Speaking about how the tariff situation has impacted the flooring business, Zwicker said, "The trade barrier issue in flooring is concentrated in US and China trade specifically, China export to the US. The tariff on all flooring increased to 25 per cent, the anti-dumping duties on engineered wood flooring increased, and new duties are being placed in tile. The tariff did not decrease trade but did start a shift to US importers looking to ex-China sourcing from Southeast Asia. Most experts believe the tariff may be reduced but not go away. Let’s face it, the US treasury benefits from the increased revenue and the political environment would not react well to removal of tariffs, unless there was a huge pro-US deal with China. And, that will not happen. The duties will not go away for at least five years. Unlike tariffs, duties are semi-permanent. Tariffs can be removed in an instant with a Tweet."
Meanwhile Asian countries like Thailand, Cambodia, Malaysia, Singapore, and Vietnam are becoming attractive for North American distributors and wholesalers. "Many Chinese flooring companies are making investments and forming partnerships in these countries," said Zwicker, who is currently a director of Virginia Tile Company, one of the largest companies in its field.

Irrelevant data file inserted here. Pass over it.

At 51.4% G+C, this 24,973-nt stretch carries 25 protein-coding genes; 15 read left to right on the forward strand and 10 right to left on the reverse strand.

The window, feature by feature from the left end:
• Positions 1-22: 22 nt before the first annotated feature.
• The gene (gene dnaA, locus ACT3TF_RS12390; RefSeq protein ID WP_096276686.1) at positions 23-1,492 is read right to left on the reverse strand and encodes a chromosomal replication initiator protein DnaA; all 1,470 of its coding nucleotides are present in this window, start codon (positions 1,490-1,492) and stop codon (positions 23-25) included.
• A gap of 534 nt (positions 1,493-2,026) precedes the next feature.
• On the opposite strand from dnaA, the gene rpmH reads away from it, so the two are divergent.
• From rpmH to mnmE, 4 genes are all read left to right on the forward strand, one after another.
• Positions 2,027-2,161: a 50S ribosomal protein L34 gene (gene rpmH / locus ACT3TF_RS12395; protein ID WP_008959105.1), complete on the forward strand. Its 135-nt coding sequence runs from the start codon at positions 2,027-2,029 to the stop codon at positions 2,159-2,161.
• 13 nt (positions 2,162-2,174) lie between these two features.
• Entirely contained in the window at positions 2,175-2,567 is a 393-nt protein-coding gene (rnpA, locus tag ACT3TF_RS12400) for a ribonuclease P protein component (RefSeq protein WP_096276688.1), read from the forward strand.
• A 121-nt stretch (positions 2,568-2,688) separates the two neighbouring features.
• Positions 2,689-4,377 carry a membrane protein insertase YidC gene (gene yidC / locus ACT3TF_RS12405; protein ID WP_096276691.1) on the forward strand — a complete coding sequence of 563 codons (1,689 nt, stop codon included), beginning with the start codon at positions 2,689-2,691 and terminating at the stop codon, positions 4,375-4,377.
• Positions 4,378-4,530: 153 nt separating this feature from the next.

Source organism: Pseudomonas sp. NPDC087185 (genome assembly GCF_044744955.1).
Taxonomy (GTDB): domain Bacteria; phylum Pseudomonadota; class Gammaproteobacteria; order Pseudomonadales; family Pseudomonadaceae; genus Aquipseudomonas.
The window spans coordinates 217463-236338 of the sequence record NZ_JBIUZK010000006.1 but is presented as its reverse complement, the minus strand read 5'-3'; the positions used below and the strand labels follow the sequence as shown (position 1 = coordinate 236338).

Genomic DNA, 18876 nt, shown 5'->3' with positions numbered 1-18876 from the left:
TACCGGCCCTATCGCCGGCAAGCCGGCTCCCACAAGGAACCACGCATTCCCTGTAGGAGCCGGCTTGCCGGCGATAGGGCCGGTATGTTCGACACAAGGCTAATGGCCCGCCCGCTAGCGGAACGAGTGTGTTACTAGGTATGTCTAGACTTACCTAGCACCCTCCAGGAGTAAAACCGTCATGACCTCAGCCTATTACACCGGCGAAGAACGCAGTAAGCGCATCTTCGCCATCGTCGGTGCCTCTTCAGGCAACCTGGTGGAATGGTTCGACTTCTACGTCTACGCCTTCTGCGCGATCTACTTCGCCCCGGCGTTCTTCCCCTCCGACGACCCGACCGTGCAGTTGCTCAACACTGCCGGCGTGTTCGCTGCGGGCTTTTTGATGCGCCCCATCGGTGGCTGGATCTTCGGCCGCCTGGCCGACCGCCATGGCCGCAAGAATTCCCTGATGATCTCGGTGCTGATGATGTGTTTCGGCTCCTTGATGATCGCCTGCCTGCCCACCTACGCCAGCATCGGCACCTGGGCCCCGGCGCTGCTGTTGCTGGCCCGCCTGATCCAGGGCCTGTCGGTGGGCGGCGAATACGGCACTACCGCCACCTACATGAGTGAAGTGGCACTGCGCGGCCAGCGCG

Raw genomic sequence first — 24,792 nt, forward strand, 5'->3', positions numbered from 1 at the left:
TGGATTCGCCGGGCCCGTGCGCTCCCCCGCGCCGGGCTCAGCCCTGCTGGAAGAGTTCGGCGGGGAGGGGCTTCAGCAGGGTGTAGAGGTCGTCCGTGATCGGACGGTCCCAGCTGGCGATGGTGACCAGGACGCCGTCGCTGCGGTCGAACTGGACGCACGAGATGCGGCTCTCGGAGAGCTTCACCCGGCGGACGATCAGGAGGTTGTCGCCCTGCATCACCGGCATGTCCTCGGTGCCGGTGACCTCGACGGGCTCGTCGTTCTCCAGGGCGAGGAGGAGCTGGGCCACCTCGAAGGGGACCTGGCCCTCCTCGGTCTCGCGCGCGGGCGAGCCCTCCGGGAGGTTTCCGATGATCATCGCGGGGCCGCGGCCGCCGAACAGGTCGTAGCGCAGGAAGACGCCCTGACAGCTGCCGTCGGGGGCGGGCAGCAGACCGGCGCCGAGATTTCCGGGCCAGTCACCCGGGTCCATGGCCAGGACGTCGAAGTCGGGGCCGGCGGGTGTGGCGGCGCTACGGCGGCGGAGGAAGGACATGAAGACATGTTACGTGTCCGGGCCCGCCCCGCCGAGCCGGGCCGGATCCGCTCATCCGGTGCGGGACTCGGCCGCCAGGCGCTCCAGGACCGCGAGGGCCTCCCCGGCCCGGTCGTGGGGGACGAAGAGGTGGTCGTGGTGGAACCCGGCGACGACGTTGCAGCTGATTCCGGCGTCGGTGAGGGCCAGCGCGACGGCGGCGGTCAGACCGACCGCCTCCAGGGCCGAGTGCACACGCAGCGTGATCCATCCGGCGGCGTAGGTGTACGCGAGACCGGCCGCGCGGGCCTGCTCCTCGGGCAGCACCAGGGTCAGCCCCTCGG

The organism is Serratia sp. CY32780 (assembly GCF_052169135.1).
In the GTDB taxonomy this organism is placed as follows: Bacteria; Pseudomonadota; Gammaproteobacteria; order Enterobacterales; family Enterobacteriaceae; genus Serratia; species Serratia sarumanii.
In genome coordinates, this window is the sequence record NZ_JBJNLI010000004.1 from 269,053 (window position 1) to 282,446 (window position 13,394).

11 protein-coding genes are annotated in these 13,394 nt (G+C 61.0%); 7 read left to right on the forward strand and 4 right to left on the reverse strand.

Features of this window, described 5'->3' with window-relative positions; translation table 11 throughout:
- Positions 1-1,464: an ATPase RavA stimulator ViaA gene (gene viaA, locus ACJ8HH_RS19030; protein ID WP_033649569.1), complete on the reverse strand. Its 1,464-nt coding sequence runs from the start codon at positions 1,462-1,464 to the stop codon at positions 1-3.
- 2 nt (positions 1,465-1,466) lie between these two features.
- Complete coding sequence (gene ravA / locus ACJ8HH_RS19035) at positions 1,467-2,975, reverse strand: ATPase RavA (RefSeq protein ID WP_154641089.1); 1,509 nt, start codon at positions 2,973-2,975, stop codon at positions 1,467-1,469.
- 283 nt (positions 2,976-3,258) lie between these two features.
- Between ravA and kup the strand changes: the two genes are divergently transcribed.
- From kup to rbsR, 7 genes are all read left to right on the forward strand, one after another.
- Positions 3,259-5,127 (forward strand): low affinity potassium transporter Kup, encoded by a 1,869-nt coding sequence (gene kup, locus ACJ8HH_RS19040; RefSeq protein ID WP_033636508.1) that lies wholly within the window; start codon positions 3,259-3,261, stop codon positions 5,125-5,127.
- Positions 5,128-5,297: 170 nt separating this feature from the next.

The top things that American buyers look when signing business deals are: First, they look for a product that has functional performance features which stand out to end users. Second, the price and quality must be acceptable compared to alternatives available to the buyer. Third, the buyer wants to be able to trust the supplier in terms of relationship but most importantly delivery reliability. Lastly, the buyer wants to do business with someone who knows how to do business the US-way and therefore is easy to work with and grow together.
Fibre2Fashion News Desk (RKS)